● Just like this iPhone I'm typing on, it doesn't work unless I take a moment each day to charge its batteries. We can't be effective Christians if we don't spend some time each day focusing on God.
● I need to be with other believers, These folks generally believe as I do and we all want a home in heaven.
● Spiritually - life is SO crazy these days, and it is nice to take time out and focus on what is important.  It also helps teach our children positive worship habits.  If they realize that mom/dad don't stress worship attendance, that will become what they think and cause them to be weak Christians. Socially - it is great to develop close Christian friends.  Of course we are going to help out anyone, but having a good friend that is also a fellow Christian ... what a blessing.
● I come to Sunday and Wednesday night worship because the church is family, and it's important that we spend time together. I need them, and they need me. It's encouraging to know that there is a core of faithful Christians that I can turn to when I need their fellowship and prayers. Perhaps someone I don't even know that well will be encouraged when they see me there. I also come because I want to saturate my heart, mind, and life with God's word and praise him for his goodness and holiness. Mostly I come simply because I'm a Christian. It's who I am. I belong to God.

What about you? Do you love the “night life?” If not, I can guarantee you this. If you give it your very best effort for the next six months, you will most likely form a habit that you will keep for life. Give it a try!

Monday, September 10, 2012

The Cutting Edge: Thoughts from a 57-Year-Old "Saw"

Then the apostles gathered to Jesus and told Him all things, both what they had done and what they had taught. And He said to them, “Come aside by yourselves to a deserted place and rest a while.” For there were many coming and going, and they did not even have time to eat. So they departed to a deserted place in the boat by themselves. Mark 6:30-32 (NKJV)

Stephen Covey writes about two men who took their saws into the forest to cut trees.  One worked incessantly but became irritated with his partner for taking occasional breaks.  How could he abandon him, with all the work that was to be done?   Oh, well.  He decided in his frustration that he would work even harder and show his buddy how much more he had accomplished at day’s end.  But that was the strange part about it all.  When the two men finished, the one who never stopped sawing had brought down fewer trees than friend who apparently quit working several times!  How could it be?  Actually, the reason was quite simple.  Every time the second man left the scene, he did so in order to sharpen his saw.  As a result, he achieved far more, never forcing a dull saw to do more than it could handle.  He had balanced the need to be productive with the need to care for the producer. (Picture source:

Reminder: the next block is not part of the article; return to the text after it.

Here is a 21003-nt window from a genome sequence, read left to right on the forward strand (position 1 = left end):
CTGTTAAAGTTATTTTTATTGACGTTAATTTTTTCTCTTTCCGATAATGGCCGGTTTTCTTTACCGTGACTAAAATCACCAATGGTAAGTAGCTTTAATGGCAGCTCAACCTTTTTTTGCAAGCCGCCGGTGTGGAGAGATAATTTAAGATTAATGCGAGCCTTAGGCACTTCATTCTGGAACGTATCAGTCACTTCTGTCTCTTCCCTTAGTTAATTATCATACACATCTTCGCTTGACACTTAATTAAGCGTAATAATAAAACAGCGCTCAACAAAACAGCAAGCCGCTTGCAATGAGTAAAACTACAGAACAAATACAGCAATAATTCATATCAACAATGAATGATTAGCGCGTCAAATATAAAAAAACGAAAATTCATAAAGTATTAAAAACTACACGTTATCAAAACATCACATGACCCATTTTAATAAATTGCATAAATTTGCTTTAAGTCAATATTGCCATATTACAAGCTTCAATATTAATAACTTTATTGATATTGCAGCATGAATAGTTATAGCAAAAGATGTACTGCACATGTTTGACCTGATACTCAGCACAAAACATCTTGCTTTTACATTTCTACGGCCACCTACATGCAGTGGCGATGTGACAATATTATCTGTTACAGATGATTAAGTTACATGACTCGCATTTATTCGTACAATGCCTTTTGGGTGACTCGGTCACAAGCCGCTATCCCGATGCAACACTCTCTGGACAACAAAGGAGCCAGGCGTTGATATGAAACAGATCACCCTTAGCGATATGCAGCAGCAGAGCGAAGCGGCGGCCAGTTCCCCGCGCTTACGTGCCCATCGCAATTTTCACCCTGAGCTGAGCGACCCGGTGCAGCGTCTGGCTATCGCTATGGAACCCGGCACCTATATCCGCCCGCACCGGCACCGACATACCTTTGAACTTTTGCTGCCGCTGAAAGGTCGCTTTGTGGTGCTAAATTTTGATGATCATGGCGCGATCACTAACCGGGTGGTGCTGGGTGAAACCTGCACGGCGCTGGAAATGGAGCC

Life can be like that.  Are you too busy to read for pleasure?  Have you postponed lunch with a friend … skipped breakfast … canceled a family outing or a doctor’s appointment … quit playing solitaire … felt overwhelmed by the clutter in your home or on your desk … remarked to others how busy you feel … cut your sleep time … begun doing two or three things at once … lacked the time to exercise … responded irritably when your children ask you to play or look at their projects … found there is no opportunity to pray, read the Word, and share Jesus with your family?  Do you keep thinking that at some point you will be able to catch up and relax, but you never do?  If so, you may not be producing as much as you think, and you may be wearing out the “saw” - yourself - in the process.

Today, on my 57th birthday, I am more convinced of this principle than ever. You really will fell more trees if you balance cutting with sharpening.  More than that, you will actually enjoy the time you spend in the forest.  Stop.  Meditate.  Pray.  Think.  Dream.  Listen.  Sing.  Then go get ‘em!

It has been over three years since I posted this article. I am even more convinced now than I was then of the truth it reflects. God bless.